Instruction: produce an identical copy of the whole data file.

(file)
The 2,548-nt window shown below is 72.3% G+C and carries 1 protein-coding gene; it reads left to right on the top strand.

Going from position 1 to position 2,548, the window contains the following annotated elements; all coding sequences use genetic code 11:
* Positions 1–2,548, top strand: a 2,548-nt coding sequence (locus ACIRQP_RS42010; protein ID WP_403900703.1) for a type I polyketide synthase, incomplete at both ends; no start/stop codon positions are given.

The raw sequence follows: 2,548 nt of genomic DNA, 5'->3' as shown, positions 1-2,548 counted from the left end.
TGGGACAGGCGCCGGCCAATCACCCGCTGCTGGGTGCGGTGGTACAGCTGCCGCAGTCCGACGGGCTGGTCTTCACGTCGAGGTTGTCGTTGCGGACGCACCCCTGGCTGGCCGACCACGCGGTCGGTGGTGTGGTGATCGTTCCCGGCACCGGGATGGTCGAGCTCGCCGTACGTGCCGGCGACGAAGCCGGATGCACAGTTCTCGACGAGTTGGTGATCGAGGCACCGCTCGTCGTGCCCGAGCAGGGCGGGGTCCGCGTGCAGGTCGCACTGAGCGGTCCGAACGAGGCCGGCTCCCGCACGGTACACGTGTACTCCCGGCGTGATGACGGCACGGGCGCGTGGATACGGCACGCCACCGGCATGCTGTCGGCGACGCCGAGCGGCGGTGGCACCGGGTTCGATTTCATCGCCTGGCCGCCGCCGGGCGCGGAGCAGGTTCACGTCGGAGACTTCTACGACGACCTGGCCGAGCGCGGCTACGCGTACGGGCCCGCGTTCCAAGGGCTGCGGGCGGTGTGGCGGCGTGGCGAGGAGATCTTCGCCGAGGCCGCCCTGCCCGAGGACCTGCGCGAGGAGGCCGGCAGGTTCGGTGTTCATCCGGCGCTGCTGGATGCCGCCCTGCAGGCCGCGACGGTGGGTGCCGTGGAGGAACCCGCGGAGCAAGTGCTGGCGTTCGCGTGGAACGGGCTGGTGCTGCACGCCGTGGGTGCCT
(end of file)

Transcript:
The 2,548-nt window shown below is 72.3% G+C and carries 1 protein-coding gene; it reads left to right on the top strand.

Going from position 1 to position 2,548, the window contains the following annotated elements; all coding sequences use genetic code 11:
* Positions 1–2,548, top strand: a 2,548-nt coding sequence (locus ACIRQP_RS42010; protein ID WP_403900703.1) for a type I polyketide synthase, incomplete at both ends; no start/stop codon positions are given.

The raw sequence follows: 2,548 nt of genomic DNA, 5'->3' as shown, positions 1-2,548 counted from the left end.
TGGGACAGGCGCCGGCCAATCACCCGCTGCTGGGTGCGGTGGTACAGCTGCCGCAGTCCGACGGGCTGGTCTTCACGTCGAGGTTGTCGTTGCGGACGCACCCCTGGCTGGCCGACCACGCGGTCGGTGGTGTGGTGATCGTTCCCGGCACCGGGATGGTCGAGCTCGCCGTACGTGCCGGCGACGAAGCCGGATGCACAGTTCTCGACGAGTTGGTGATCGAGGCACCGCTCGTCGTGCCCGAGCAGGGCGGGGTCCGCGTGCAGGTCGCACTGAGCGGTCCGAACGAGGCCGGCTCCCGCACGGTACACGTGTACTCCCGGCGTGATGACGGCACGGGCGCGTGGATACGGCACGCCACCGGCATGCTGTCGGCGACGCCGAGCGGCGGTGGCACCGGGTTCGATTTCATCGCCTGGCCGCCGCCGGGCGCGGAGCAGGTTCACGTCGGAGACTTCTACGACGACCTGGCCGAGCGCGGCTACGCGTACGGGCCCGCGTTCCAAGGGCTGCGGGCGGTGTGGCGGCGTGGCGAGGAGATCTTCGCCGAGGCCGCCCTGCCCGAGGACCTGCGCGAGGAGGCCGGCAGGTTCGGTGTTCATCCGGCGCTGCTGGATGCCGCCCTGCAGGCCGCGACGGTGGGTGCCGTGGAGGAACCCGCGGAGCAAGTGCTGGCGTTCGCGTGGAACGGGCTGGTGCTGCACGCCGTGGGTGCCT